With so many variables at play, it became apparent to modern meteorologists that predicting storms required sampling as many as possible. The perfect repository, as it turned out, existed in the Great Plains, where many of the world’s most dangerous storms are born. Here, in the spring and summer months, moist air off the Gulf of Mexico pools with dry air from the Arctic and southwestern deserts, which is all then corralled by the Rocky Mountains, forming a massive eddy. For meteorologists, this sustained volatility has made the plains the de facto national laboratory, where about 30 National Weather Service offices, tens of thousands of private radars and weather stations and hundreds of airports are sampling the air conditions before, during and after storms. Each sample, whether taken by radar or wind gauge, is a snapshot of that particular storm’s behavior and composition — such as air density, pressure, temperature, humidity and wind velocity — providing meteorologists a profile to look for in the future.

As often happens, I awoke this morning with a conversation in mindspace, this one having to do with the dynamics of Complex Systems, and the phrase

limn contingencies

floated to the surface. And that’s what I often find myself trying to do: sketching causations, incorporating stochasticities, tracking implications, assessing dependencies, always with an eye to the random, but rarely with a sense of arriving at a final solution. More an ever-growing appreciation for the ineffabilities of real-world complexity, with a soupçon of Micawberian “Something Will Turn Up!” … but I have to confess that another reflexive response to uncertainty is to make light, seeking irony or other embedded humor —the sardonic, the cynical, the parodic. Such responses are amusing, but hardly constructive.

Wende mentioned a heightened sense of perception (in a side conversation re: cataract surgery and other eye things), which fitted well with another set of thoughts that had been in the background recently, in the context of rediscovery of old favorites in the vinyl archive, and a consequent engagement in the vastnesses of my digital music files. The phenomenon of enhancement by new affordances (an upgrade to the viewing experience via a new monitor, or to ear quality via better speakers, or the effect on visual perception of new glasses) is familiar, as is the rapidity with which the heightened acuity becomes simply normal, until the next upgrade…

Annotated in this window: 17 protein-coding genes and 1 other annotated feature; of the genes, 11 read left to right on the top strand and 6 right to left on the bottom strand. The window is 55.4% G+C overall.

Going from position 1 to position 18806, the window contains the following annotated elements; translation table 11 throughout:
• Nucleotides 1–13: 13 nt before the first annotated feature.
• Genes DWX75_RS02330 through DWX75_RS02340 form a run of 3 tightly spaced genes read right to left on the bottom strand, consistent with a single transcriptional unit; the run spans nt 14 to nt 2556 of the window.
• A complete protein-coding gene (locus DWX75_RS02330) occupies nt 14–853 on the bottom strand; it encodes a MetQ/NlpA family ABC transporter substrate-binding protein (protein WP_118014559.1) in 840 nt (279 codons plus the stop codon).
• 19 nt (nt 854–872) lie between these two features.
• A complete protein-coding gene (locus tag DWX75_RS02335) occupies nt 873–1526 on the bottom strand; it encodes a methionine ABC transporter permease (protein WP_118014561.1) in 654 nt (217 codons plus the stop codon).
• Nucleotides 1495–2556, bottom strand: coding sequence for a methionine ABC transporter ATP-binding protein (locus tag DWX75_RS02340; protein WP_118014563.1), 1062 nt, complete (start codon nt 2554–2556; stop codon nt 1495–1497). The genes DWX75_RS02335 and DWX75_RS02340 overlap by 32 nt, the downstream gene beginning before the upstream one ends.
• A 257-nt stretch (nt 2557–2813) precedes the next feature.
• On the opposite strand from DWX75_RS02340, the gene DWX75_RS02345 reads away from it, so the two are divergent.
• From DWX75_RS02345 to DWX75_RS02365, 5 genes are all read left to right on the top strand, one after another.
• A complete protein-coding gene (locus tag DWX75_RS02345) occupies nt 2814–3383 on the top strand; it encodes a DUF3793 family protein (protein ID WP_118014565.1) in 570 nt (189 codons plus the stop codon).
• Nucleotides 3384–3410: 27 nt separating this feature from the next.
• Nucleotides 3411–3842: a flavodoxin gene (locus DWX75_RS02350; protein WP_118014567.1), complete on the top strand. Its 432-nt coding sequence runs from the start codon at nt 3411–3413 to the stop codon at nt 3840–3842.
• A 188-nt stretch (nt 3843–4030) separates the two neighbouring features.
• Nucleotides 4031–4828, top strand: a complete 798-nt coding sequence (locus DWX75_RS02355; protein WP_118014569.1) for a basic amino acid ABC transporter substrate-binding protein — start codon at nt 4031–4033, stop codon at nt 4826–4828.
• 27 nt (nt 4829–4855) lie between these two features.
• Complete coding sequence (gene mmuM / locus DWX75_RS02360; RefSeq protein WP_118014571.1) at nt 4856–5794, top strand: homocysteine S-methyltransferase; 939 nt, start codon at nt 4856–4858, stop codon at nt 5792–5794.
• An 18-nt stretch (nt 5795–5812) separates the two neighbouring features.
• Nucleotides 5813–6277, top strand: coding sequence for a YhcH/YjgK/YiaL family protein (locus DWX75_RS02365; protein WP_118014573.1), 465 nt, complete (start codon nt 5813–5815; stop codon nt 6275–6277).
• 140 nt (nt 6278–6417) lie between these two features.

And so another Question spawned:

how can one revive the wonder once it becomes quotidian?

I think it’s largely a matter of direction of one’s Attention: the wonders are still there, e.g., the glories of the Milky Way when noticed on a clear night are pretty much eternal, but one’s mind may be otherwise employed. How is the mind to be reined in? In the words of H. Dumpty:

“When I use a word,” Humpty Dumpty said in rather a scornful tone, “it means just what I choose it to mean — neither more nor less.”
“The question is,” said Alice, “whether you can make words mean so many different things.”
“The question is,” said Humpty Dumpty, “which is to be master — that’s all.”

and another Convivial wonderment

The incoming Freshman class of September 1961 was assigned CP Snow’s The Two Cultures (based on his 1959 Rede Lecture). An excerpt of the original lecture:

I believe the intellectual life of the whole of
western society is increasingly being split into two polar groups. When I say the
intellectual life, I mean to include also a large part of our practical life, because
I should be the last person to suggest the two can at the deepest level be
distinguished. I shall come back to the practical life a little later. Two polar
groups: at one pole we have the literary intellectuals, who incidentally while no
one was looking took to referring to themselves as ‘intellectuals’ as though there
were no others. I remember G. H. Hardy once remarking to me in mild
puzzlement, some time in the 1930s: “Have you noticed how the word
‘intellectual’ is used nowadays? There seems to be a new definition which
certainly doesn’t include Rutherford or Eddington or Dirac or Adrian or me. It
does seem rather odd, don’t y’know?”.

Literary intellectuals at one pole—at the other scientists, and as the most
representative, the physical scientists. Between the two a gulf of mutual
incomprehension—sometimes (particularly among the young) hostility and
dislike, but most of all lack of understanding. They have a curious distorted